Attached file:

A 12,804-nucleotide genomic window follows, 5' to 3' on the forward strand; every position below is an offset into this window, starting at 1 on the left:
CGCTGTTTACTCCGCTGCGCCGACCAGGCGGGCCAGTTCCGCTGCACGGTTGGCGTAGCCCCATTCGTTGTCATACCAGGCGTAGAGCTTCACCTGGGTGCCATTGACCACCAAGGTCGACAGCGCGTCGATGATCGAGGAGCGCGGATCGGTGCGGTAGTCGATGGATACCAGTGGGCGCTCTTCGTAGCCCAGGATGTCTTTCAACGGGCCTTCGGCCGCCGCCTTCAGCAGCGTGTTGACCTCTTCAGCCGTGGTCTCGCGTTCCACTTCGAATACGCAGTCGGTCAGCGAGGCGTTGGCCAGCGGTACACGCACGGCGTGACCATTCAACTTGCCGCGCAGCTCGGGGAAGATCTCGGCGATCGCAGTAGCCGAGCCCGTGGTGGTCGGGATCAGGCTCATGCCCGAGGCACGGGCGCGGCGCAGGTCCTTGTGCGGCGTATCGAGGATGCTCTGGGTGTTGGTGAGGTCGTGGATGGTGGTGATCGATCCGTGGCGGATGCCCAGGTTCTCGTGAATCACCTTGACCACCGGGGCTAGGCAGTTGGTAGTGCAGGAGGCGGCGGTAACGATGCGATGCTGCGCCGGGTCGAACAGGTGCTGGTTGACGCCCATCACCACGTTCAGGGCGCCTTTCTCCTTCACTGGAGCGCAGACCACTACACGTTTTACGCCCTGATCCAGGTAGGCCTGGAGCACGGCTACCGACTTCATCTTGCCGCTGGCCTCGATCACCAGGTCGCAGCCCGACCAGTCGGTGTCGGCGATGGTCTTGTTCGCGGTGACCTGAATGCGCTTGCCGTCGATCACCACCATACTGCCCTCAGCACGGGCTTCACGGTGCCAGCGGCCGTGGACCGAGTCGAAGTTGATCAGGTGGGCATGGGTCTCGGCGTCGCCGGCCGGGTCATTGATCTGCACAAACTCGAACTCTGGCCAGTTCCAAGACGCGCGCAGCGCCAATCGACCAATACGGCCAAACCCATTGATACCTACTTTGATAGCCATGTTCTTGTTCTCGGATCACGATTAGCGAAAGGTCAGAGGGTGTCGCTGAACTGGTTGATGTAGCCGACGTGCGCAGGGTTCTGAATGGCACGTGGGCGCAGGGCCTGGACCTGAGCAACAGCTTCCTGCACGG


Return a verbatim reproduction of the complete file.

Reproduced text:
A 12,804-nucleotide genomic window follows, 5' to 3' on the forward strand; every position below is an offset into this window, starting at 1 on the left:
CGCTGTTTACTCCGCTGCGCCGACCAGGCGGGCCAGTTCCGCTGCACGGTTGGCGTAGCCCCATTCGTTGTCATACCAGGCGTAGAGCTTCACCTGGGTGCCATTGACCACCAAGGTCGACAGCGCGTCGATGATCGAGGAGCGCGGATCGGTGCGGTAGTCGATGGATACCAGTGGGCGCTCTTCGTAGCCCAGGATGTCTTTCAACGGGCCTTCGGCCGCCGCCTTCAGCAGCGTGTTGACCTCTTCAGCCGTGGTCTCGCGTTCCACTTCGAATACGCAGTCGGTCAGCGAGGCGTTGGCCAGCGGTACACGCACGGCGTGACCATTCAACTTGCCGCGCAGCTCGGGGAAGATCTCGGCGATCGCAGTAGCCGAGCCCGTGGTGGTCGGGATCAGGCTCATGCCCGAGGCACGGGCGCGGCGCAGGTCCTTGTGCGGCGTATCGAGGATGCTCTGGGTGTTGGTGAGGTCGTGGATGGTGGTGATCGATCCGTGGCGGATGCCCAGGTTCTCGTGAATCACCTTGACCACCGGGGCTAGGCAGTTGGTAGTGCAGGAGGCGGCGGTAACGATGCGATGCTGCGCCGGGTCGAACAGGTGCTGGTTGACGCCCATCACCACGTTCAGGGCGCCTTTCTCCTTCACTGGAGCGCAGACCACTACACGTTTTACGCCCTGATCCAGGTAGGCCTGGAGCACGGCTACCGACTTCATCTTGCCGCTGGCCTCGATCACCAGGTCGCAGCCCGACCAGTCGGTGTCGGCGATGGTCTTGTTCGCGGTGACCTGAATGCGCTTGCCGTCGATCACCACCATACTGCCCTCAGCACGGGCTTCACGGTGCCAGCGGCCGTGGACCGAGTCGAAGTTGATCAGGTGGGCATGGGTCTCGGCGTCGCCGGCCGGGTCATTGATCTGCACAAACTCGAACTCTGGCCAGTTCCAAGACGCGCGCAGCGCCAATCGACCAATACGGCCAAACCCATTGATACCTACTTTGATAGCCATGTTCTTGTTCTCGGATCACGATTAGCGAAAGGTCAGAGGGTGTCGCTGAACTGGTTGATGTAGCCGACGTGCGCAGGGTTCTGAATGGCACGTGGGCGCAGGGCCTGGACCTGAGCAACAGCTTCCTGCACGG